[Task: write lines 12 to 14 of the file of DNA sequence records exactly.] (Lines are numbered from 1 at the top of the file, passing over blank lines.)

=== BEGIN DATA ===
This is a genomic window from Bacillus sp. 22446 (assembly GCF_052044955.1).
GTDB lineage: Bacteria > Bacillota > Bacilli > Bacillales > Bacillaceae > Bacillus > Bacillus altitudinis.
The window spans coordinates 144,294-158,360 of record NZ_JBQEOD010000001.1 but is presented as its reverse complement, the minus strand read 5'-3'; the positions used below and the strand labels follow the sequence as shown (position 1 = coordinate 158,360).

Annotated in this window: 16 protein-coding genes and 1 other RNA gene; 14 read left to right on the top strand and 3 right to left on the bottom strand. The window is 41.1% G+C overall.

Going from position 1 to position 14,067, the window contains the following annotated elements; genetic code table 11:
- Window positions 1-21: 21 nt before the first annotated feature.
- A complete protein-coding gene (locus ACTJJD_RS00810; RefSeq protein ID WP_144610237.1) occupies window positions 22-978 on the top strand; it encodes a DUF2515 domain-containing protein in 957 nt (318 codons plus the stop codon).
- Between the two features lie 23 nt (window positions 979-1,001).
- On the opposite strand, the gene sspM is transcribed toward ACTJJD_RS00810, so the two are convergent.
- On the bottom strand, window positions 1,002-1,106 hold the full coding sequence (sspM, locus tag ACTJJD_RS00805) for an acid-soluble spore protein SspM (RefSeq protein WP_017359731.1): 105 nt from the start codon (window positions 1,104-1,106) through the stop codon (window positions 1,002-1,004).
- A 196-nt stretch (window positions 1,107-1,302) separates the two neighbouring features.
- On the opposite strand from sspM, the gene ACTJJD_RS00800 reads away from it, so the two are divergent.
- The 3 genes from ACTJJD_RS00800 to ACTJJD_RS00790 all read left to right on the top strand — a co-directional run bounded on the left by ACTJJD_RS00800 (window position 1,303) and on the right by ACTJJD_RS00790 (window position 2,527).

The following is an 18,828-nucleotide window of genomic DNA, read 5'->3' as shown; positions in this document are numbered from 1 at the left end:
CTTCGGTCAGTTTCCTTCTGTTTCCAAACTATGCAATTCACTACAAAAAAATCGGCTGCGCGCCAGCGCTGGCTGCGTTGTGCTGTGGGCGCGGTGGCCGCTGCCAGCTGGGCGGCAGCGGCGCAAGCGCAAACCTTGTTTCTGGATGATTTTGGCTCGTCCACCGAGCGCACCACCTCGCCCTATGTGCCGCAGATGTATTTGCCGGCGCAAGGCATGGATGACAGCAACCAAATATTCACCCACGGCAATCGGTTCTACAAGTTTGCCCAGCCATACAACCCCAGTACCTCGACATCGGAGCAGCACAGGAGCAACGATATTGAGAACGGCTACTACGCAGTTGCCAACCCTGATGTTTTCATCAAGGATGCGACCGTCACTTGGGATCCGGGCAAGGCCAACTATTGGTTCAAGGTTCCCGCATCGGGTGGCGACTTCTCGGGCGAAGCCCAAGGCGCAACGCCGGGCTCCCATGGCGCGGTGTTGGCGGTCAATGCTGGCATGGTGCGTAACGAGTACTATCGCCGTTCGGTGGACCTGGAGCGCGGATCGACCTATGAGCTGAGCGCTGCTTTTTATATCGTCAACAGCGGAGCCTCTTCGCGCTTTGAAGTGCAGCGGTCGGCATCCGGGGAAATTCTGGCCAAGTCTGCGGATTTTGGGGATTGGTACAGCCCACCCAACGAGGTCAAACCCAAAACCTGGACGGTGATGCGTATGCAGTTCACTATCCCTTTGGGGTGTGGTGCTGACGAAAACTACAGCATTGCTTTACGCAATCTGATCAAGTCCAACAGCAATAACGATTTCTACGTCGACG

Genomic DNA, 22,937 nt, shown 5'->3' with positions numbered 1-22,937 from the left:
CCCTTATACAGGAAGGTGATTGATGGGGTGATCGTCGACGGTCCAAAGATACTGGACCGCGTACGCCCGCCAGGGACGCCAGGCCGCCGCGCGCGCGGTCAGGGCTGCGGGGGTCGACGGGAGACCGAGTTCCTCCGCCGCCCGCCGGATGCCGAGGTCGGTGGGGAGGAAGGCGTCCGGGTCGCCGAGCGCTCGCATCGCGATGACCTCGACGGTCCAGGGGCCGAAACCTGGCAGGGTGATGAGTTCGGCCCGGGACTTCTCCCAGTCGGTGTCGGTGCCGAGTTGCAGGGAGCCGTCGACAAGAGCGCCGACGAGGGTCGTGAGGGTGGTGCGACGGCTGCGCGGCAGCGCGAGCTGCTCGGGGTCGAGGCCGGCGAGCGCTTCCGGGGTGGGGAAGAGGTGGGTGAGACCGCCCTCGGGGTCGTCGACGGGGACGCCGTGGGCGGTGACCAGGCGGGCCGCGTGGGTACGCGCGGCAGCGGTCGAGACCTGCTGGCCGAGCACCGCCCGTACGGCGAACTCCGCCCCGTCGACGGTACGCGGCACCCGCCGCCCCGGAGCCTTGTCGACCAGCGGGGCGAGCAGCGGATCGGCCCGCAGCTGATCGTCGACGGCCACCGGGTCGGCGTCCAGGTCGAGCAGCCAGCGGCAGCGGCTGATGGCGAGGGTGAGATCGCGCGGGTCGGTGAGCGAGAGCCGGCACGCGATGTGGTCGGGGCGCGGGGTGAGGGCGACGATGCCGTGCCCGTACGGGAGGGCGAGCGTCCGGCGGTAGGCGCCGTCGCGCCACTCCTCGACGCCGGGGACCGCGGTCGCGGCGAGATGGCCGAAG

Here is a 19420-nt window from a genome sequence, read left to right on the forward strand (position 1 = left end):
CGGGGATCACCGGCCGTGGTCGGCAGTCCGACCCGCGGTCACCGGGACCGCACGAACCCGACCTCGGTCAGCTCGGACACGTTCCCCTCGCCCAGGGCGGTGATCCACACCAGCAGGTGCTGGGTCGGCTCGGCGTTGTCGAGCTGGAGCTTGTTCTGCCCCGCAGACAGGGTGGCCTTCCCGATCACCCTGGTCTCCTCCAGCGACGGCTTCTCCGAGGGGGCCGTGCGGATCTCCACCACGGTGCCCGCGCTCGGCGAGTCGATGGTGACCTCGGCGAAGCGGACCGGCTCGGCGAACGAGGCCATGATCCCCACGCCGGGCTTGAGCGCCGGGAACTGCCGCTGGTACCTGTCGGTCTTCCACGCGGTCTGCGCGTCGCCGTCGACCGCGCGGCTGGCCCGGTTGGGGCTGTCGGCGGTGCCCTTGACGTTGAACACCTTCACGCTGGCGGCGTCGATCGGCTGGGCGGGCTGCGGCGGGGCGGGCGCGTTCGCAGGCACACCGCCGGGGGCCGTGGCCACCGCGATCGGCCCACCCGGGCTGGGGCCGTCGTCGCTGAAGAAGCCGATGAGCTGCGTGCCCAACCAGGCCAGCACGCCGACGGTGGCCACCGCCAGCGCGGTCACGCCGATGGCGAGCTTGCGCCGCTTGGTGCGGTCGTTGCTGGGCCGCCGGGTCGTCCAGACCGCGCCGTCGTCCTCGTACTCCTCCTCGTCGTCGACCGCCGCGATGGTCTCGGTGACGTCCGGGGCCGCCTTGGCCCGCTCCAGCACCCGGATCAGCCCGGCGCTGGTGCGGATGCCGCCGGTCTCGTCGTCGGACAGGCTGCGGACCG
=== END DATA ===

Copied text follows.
- On the opposite strand from sspM, the gene ACTJJD_RS00800 reads away from it, so the two are divergent.
- The 3 genes from ACTJJD_RS00800 to ACTJJD_RS00790 all read left to right on the top strand — a co-directional run bounded on the left by ACTJJD_RS00800 (window position 1,303) and on the right by ACTJJD_RS00790 (window position 2,527).

The following is an 18,828-nucleotide window of genomic DNA, read 5'->3' as shown; positions in this document are numbered from 1 at the left end: